What Young Hollywood says: In efforts to calm Amara La Negra’s growing agitation, Young Hollywood refers to her as a “beautiful Afro-Latina queen… Nutella queen.”

What his words do: Maybe an effort towards kindness, his words end up being patronizing. Associating Amara La Negra with Nutella is a humiliating commentary on her blackness—that hopes to make it appealingly tasty and sweet for his indulgence.  In that move, viewers got a nice dose of patriarchy’s machismo, a touch of misogyny, all wrapped up with the disrespectful boiling of her blackness (which she clearly takes very seriously) down to a creamy spread.

How did this conversation end?

What Young Hollywood says: “I gotta keep it 100, you’re psychotic.”

What his words do: They claim that Amara La Negra could only be crazy. Not rightfully proud, intelligent, vulnerable to prejudice, protective of her womanhood and Latina identity. Not a woman who is holding her ground in a rather insulting conversation with a man in an industry known for its sexism and colorism. No, of course not that. She is psychotic.

I think we can forgive Young Hollywood for his ignorance that “Afro” paired with Latinx refers to a Latinx person of African ancestry—people who form sizable populations in countries like the Dominican Republic, Venezuela, Colombia, Cuba, and Puerto Rico, and are also in Guatemala, Honduras, Nicaragua, Costa Rica, Panama, Peru, Mexico, and beyond. It may not be fair to blame him for what he does not know. What we can fault him for is how he so effortlessly wields that ignorance to try and put down the beautiful songstress before him, and her proud afrolatinidad.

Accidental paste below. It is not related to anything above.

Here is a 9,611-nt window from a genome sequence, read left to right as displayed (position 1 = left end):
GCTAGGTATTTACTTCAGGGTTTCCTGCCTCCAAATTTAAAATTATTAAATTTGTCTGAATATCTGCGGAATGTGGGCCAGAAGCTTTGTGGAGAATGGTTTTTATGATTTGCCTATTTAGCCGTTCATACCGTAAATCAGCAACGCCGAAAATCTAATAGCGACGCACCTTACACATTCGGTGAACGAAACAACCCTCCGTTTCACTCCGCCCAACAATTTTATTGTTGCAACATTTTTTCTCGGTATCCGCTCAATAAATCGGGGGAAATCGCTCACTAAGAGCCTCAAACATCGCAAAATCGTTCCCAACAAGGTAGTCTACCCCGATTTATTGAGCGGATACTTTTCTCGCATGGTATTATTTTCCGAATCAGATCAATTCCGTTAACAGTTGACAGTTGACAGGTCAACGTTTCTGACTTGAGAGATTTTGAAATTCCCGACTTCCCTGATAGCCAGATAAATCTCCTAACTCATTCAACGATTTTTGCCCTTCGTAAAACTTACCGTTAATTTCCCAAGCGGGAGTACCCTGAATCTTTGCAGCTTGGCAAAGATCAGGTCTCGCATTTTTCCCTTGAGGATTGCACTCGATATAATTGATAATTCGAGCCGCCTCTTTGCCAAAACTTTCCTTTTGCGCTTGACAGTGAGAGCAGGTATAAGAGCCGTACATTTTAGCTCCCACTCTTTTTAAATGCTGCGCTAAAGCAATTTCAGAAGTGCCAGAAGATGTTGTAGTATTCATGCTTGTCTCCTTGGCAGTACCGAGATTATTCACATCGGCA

This LHH Miami interaction so clearly reveals that anti-blackness can be captured in a few simple words of the most unassuming minds. Young Hollywood was honestly saying what many across Latinx communities really think and feel without realizing its ugliness or harm. His words were everyday conversation in my world and because of that, were not in the least bit shocking when I saw the episode.

But that does not mean we shouldn’t bring attention to them in hopes that they can change. The producer had no bad intentions necessarily. That is the deep part—how much he did not even realize he could possibly be saying anything offensive. Simple phrases like “she’s dark/black/negra/morena/prieta BUT pretty” are heavy with the racism that is a part of our communities. The kinds of negative associations that are made with blackness are so deeply rooted and widespread that they are invisible swords inflicting pain on Afro-Latinxs and teaching people to be prejudiced.

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Sabia McCoy-Torres is a Ph.D. of social and cultural anthropology, and Assistant Professor of Anthropology and Africana Studies at Tulane University. Her research focuses on the African Diaspora in Latin America and the Caribbean, race, popular music and culture. She is a proud native New Yorker hailing from the Bronx. She tweets from @AcademicHustla.